The ABC’s of Estate Planning by Attorney Gerald Cummings ~ Part 1 of 5

The ABC’s of Estate Planning

Many people have put off getting their will, trust, and other estate planning documents done, often because they “don’t have the time” or because they believe that these documents are not necessary.  This article will address the need for estate planning and the need to get your estate plan done as soon as you can.

Why Estate Planning?

At its most basic, estate planning involves putting down, in writing, what you want to happen with your stuff when you pass.  For people with minor children, however, estate planning involves much more than that.  For those people, estate planning involves deciding who will raise your children and who will manage your assets for your children should you be unable to do so.  These are critical issues that need to be addressed by any parent of a minor child.

Estate Planning Documents

There are several documents that make up a basic estate plan.  They are:

Will – A will is a document that states who gets your stuff (real estates, bank accounts, stocks, bonds, mutual funds, personal belongings, etc.; it does not affect IRAs, annuities, life insurance, or any other type of account or investment in which you have named a beneficiary) after you die.  If you have less than $100,000, a will is appropriate.  If you have more than $100,000, you should consider a living trust as it will avoid probate.  Probate is a very expensive and time consuming process.  The attorney’s fees to probate a $600,000 estate are $15,000.  In addition, your executor will be able to be paid this amount as well.  A will is also where you nominate a guardian for your minor children.  A guardian is the person who will raise your children.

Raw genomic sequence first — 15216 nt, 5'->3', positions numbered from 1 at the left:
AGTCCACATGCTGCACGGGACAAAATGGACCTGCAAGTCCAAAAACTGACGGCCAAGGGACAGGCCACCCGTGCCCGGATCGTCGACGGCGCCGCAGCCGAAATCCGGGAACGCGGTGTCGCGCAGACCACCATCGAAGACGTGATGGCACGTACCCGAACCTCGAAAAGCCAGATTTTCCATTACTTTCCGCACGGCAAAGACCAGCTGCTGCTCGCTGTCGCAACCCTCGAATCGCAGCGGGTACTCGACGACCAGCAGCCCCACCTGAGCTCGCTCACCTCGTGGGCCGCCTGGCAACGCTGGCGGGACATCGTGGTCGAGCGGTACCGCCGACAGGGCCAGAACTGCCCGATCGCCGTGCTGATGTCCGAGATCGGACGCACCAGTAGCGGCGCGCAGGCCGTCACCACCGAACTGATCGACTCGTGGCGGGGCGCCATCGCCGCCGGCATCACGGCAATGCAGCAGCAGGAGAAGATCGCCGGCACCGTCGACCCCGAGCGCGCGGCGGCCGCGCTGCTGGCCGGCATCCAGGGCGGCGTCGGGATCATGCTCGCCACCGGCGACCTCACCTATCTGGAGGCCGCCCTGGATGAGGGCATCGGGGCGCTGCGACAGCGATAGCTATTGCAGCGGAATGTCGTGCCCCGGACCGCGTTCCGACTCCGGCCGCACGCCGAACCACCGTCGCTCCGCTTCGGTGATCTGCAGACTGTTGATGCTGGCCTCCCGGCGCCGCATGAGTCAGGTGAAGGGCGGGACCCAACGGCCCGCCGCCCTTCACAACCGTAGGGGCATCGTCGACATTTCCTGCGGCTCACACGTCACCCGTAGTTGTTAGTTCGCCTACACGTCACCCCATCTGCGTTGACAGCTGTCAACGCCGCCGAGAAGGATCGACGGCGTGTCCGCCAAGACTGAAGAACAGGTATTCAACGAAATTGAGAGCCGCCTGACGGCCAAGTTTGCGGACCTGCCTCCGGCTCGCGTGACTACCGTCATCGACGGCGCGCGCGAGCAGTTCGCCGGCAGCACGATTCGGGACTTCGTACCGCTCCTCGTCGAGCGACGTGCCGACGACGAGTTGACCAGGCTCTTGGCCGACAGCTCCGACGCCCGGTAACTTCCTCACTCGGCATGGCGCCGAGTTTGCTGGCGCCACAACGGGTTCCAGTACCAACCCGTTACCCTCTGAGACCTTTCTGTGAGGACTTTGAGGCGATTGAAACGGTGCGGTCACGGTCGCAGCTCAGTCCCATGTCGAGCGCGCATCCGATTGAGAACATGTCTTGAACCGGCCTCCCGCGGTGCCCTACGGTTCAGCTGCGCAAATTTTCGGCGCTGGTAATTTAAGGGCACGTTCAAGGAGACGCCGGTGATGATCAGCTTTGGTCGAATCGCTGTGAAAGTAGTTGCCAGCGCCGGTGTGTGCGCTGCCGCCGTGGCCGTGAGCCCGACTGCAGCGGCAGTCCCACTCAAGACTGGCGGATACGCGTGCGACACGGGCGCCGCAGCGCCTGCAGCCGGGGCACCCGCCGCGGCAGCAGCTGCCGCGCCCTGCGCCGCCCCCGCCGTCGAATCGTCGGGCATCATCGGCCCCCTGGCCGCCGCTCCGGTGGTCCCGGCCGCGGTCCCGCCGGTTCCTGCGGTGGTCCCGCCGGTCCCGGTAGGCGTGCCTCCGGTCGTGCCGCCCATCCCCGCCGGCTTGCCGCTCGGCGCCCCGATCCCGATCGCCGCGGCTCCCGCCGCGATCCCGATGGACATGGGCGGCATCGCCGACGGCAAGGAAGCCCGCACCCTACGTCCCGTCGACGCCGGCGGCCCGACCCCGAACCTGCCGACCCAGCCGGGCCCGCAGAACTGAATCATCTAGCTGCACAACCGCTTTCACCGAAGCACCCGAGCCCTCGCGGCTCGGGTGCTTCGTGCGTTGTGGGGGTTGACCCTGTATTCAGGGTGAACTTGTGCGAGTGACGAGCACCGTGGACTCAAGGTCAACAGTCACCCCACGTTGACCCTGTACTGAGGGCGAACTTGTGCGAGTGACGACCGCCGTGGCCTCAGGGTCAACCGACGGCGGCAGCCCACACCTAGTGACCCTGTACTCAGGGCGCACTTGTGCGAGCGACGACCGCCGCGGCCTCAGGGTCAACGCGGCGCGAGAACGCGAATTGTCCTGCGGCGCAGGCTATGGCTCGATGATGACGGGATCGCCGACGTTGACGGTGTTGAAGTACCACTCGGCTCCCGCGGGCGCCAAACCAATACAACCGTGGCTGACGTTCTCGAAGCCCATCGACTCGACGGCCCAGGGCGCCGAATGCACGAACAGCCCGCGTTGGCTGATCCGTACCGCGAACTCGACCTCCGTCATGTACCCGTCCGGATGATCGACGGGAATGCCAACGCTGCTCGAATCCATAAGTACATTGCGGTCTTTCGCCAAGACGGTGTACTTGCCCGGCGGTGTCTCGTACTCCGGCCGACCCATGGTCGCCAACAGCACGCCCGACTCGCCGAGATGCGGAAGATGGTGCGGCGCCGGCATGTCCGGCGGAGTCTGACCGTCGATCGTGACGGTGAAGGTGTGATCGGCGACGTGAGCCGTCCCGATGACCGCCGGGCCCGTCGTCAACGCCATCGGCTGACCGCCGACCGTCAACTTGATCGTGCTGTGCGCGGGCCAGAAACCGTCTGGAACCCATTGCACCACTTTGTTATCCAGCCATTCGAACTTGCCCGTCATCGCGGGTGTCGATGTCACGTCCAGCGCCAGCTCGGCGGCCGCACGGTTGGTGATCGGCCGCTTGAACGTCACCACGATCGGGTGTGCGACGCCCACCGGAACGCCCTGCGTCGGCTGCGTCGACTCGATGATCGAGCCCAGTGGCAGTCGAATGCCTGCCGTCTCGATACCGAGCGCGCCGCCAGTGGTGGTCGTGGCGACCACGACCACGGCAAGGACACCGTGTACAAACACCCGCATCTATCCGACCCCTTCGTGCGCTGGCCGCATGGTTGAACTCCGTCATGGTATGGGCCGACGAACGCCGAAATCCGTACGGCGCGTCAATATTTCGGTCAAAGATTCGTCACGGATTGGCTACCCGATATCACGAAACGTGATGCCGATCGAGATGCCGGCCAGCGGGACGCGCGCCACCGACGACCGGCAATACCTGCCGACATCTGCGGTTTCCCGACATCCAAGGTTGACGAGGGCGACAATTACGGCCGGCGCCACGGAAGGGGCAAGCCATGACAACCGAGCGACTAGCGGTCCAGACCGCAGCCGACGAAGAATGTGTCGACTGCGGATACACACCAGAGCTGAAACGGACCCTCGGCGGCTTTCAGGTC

Living Trust – A living trust is similar to a will with the added benefit that it avoids probate at death.  It is simply a contract between the creator of the trust (the settlor) and the manager of the trust (a trustee) who agrees to hold property for the benefit of another (the beneficiary).  Usually, the settlor, trustee, and beneficiary are the same person or persons.  A living trust names a successor trustee to serve when the original trustee is no longer able to do so.  The successor's job is to carry out the terms of the trust either by using the trust for the benefit of the settlor if he or she is still alive but unable to manage the trust or distributing the trust to the beneficiaries if the settlor has passed away.  Because of these provisions, all property in the trust avoids probate, saving your estate and your children or other beneficiaries thousands of dollars.

Financial Power of Attorney – This is a document in which you name someone (known as your agent) to make financial decisions on your behalf, typically after being certified, in writing, by one or more physicians, that you are incapacitated and unable to manage your financial affairs.

Advanced Healthcare Directive – This document names someone to make healthcare decisions for you (your agent) if you are unable to do so yourself.  In addition, you can specify what types of healthcare decisions you wish made for you, including decisions regarding termination of life support.

A complete estate plan will usually contain all of these documents.  If you have any questions about this article or any of the topics discussed, please feel free to call me at (408) 286-2122.

Gerald W. Cummings is an estate planning attorney in San Jose, California.  He works with families to help them achieve peace of mind, the peace of mind that is obtained by putting their wishes down in their wills, trusts, and other estate planning documents.  He can be found on the web at www.cummingslegal.com.